have a lot of temptations. There’s the pet shop. There’s entertainment. And then the last booth that they visit is the credit union financial counselor, where for most kids they find that they’ve spent way more than what they’re earning, and then by making those mistakes, they then have to go back and reassess. They have to work
out that they might not be able to afford the one-bedroom apartment; in fact, what they might be able to afford to do is go and live in their parents’ basement. What we also find is that they might have to take the dog back to the pet store. They might have to take the big, red truck back and get something smaller and
less expensive. They also find that if their job requires a college degree, then they’re most likely going to have a student loan to repay, and they very quickly learn how much that’s likely to be and how difficult it might be on their income to be able to afford to make that repayment.
They also learn, because they get the average credit score for a young person, which is fairly low, they also learn the importance of having a higher credit score. In the last ten years, we’ve seen an explosion around the country of credit unions getting involved in holding these types
of experiential learning events. Large credit unions can do these on their own. We’re seeing in some states the leagues taking responsibility for coordinating events and then getting multiple credit unions involved. We’re seeing some chapters take on the role of coordinating fairs.
So even if a small credit union says, “I really love this, but I don’t think I have the resources,” there are always ways to do this. At the Foundation, we’re helping credit unions and groups of credit unions start these programs. At the Foundation, we don’t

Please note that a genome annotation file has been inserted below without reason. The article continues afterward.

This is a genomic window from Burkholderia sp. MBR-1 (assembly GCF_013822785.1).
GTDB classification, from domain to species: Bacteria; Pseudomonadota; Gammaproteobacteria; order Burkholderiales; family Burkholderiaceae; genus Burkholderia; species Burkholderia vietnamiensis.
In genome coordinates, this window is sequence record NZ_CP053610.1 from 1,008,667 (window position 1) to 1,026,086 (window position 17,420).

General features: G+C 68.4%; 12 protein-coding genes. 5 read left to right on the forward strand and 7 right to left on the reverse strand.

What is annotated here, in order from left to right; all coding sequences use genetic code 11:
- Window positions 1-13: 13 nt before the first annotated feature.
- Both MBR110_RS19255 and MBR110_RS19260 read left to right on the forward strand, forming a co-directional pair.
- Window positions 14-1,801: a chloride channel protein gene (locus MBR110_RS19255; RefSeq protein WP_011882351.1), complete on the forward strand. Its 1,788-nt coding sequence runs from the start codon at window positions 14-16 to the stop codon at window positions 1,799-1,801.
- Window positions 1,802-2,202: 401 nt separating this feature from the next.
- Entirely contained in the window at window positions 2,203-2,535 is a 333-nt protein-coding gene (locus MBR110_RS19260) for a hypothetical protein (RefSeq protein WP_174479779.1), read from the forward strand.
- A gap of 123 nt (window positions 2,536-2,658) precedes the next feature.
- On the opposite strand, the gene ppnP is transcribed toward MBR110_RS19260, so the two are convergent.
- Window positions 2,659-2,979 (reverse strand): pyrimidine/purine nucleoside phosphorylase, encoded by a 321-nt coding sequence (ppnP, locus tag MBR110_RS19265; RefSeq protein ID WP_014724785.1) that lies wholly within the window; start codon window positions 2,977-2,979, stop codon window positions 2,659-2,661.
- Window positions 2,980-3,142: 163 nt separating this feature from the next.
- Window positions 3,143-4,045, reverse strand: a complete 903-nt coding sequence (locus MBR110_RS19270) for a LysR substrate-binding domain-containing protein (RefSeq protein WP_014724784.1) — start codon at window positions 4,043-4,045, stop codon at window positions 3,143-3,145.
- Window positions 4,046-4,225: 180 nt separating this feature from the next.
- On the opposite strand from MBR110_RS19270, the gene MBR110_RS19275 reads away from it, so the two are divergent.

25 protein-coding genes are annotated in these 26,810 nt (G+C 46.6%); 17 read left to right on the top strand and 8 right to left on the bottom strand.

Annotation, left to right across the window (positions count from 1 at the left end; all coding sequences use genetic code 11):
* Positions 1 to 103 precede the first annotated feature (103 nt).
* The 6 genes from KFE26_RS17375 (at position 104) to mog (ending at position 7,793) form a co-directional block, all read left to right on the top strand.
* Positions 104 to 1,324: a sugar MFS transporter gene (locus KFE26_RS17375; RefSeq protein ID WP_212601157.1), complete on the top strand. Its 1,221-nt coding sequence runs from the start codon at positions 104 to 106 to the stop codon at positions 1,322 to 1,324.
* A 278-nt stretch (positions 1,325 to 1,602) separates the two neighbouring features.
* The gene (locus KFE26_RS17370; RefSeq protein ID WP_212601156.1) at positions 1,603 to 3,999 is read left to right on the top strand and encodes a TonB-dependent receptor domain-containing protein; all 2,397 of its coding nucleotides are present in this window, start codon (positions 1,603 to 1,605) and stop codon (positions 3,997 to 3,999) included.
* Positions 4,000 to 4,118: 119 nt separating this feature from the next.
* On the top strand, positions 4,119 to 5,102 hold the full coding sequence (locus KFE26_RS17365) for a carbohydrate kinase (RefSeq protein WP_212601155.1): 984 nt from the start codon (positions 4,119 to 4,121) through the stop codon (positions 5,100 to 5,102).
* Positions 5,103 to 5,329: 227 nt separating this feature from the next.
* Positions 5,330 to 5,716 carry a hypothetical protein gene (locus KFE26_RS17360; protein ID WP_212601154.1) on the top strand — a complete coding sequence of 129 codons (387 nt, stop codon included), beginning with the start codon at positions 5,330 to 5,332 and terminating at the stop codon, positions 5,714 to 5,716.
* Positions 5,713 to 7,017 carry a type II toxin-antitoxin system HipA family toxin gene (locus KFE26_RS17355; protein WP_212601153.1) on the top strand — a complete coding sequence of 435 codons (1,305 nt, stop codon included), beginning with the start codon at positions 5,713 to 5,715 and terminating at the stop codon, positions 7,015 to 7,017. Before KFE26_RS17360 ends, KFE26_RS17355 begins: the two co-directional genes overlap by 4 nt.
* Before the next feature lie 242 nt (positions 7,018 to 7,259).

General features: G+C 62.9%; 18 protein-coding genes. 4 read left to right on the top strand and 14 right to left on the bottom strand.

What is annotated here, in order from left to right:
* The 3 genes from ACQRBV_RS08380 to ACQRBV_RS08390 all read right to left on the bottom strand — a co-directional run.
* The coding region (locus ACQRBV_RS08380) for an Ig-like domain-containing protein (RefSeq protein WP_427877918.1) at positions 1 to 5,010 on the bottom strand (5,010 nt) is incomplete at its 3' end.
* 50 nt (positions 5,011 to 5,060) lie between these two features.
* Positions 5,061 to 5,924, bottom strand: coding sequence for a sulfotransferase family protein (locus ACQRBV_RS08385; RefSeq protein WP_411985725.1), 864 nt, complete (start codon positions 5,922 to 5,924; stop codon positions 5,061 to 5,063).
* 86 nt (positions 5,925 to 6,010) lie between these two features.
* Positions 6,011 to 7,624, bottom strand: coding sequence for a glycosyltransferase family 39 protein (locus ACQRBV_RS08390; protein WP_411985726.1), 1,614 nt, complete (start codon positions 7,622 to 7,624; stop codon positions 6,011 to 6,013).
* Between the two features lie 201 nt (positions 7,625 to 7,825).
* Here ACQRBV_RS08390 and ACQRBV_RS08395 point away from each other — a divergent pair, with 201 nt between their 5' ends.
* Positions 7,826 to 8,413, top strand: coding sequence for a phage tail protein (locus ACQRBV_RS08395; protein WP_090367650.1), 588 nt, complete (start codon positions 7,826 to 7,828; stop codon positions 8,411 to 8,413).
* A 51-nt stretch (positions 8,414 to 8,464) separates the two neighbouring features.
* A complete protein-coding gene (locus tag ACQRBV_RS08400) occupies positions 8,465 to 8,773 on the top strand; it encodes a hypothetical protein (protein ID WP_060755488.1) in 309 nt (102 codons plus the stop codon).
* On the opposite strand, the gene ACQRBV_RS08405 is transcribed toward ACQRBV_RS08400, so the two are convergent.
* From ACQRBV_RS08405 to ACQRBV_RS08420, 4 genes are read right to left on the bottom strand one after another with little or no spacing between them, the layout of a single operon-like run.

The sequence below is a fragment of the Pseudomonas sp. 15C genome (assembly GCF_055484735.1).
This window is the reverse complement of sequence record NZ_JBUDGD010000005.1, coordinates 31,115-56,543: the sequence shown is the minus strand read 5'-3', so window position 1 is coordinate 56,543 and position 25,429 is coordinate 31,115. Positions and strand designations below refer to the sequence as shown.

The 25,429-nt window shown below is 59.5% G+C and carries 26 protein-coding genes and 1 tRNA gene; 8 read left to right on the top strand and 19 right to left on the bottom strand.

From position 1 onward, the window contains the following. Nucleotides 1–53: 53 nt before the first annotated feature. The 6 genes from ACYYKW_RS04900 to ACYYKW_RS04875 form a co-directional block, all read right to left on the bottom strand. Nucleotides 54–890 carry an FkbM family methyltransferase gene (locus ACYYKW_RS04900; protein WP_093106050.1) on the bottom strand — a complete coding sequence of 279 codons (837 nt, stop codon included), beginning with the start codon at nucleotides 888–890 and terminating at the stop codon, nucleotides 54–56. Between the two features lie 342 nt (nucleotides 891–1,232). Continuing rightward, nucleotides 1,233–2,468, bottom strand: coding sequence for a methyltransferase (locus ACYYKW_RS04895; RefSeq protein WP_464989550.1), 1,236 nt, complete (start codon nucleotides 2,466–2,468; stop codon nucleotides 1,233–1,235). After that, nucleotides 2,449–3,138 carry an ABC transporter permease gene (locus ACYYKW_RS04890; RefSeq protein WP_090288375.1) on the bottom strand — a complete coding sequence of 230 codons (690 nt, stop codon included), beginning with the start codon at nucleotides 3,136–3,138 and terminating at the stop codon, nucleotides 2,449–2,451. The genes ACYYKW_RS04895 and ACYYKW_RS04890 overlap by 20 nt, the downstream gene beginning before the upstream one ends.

do these fairs; we help the credit unions and groups of credit unions get started in doing them. We’ve seenóit’s hard because a lot of credit unions don’t report their activities to us, but we’ve tried to make an assessment based on what we know.
We think that since 2010, at least 200,000 students have been through credit union-sponsored reality fairs. Our goal is to keep pushing credit unions to do these and to do more of these so that by 2019, we want to have seen a million students go through these fairs.
We are also in the process with the help of CUNA Mutual of developing a reality fair app so that in future fairs, students, if they have a smartphone or a tablet, will be able to go through the fair using that rather than paper. And we’re also looking at ways to measure the long-term impact.
We want to be able to say in future that credit unions have not only made a difference by doing experiential learning fairs and that they’ve been effective, but we also want to be able to demonstrate that by doing these fairs, credit unions are able to push young people into thinking about a